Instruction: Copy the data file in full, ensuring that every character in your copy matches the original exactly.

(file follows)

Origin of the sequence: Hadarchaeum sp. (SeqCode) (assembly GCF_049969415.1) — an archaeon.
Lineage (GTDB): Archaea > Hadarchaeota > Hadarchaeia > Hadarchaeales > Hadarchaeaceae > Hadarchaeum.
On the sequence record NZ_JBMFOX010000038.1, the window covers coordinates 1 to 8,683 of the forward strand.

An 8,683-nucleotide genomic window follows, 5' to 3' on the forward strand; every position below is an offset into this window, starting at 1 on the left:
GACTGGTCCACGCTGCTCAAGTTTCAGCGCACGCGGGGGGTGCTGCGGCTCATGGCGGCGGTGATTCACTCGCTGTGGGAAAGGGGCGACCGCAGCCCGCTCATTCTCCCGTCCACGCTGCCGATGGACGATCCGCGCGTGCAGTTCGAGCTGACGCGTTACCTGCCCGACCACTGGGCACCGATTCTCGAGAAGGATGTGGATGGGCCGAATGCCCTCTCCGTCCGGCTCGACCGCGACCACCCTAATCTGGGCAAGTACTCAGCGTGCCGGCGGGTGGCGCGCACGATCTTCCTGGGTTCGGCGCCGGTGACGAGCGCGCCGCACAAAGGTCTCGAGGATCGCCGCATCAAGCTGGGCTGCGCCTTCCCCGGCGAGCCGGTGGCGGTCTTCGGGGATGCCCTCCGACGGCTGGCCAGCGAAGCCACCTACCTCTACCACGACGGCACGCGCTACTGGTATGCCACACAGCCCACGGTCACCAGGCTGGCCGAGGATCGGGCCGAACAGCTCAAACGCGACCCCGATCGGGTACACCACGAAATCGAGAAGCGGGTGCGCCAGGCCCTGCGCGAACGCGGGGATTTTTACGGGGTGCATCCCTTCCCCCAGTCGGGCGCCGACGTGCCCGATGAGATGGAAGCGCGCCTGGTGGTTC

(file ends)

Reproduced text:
Origin of the sequence: Hadarchaeum sp. (SeqCode) (assembly GCF_049969415.1) — an archaeon.
Lineage (GTDB): Archaea > Hadarchaeota > Hadarchaeia > Hadarchaeales > Hadarchaeaceae > Hadarchaeum.
On the sequence record NZ_JBMFOX010000038.1, the window covers coordinates 1 to 8,683 of the forward strand.

An 8,683-nucleotide genomic window follows, 5' to 3' on the forward strand; every position below is an offset into this window, starting at 1 on the left:
GACTGGTCCACGCTGCTCAAGTTTCAGCGCACGCGGGGGGTGCTGCGGCTCATGGCGGCGGTGATTCACTCGCTGTGGGAAAGGGGCGACCGCAGCCCGCTCATTCTCCCGTCCACGCTGCCGATGGACGATCCGCGCGTGCAGTTCGAGCTGACGCGTTACCTGCCCGACCACTGGGCACCGATTCTCGAGAAGGATGTGGATGGGCCGAATGCCCTCTCCGTCCGGCTCGACCGCGACCACCCTAATCTGGGCAAGTACTCAGCGTGCCGGCGGGTGGCGCGCACGATCTTCCTGGGTTCGGCGCCGGTGACGAGCGCGCCGCACAAAGGTCTCGAGGATCGCCGCATCAAGCTGGGCTGCGCCTTCCCCGGCGAGCCGGTGGCGGTCTTCGGGGATGCCCTCCGACGGCTGGCCAGCGAAGCCACCTACCTCTACCACGACGGCACGCGCTACTGGTATGCCACACAGCCCACGGTCACCAGGCTGGCCGAGGATCGGGCCGAACAGCTCAAACGCGACCCCGATCGGGTACACCACGAAATCGAGAAGCGGGTGCGCCAGGCCCTGCGCGAACGCGGGGATTTTTACGGGGTGCATCCCTTCCCCCAGTCGGGCGCCGACGTGCCCGATGAGATGGAAGCGCGCCTGGTGGTTC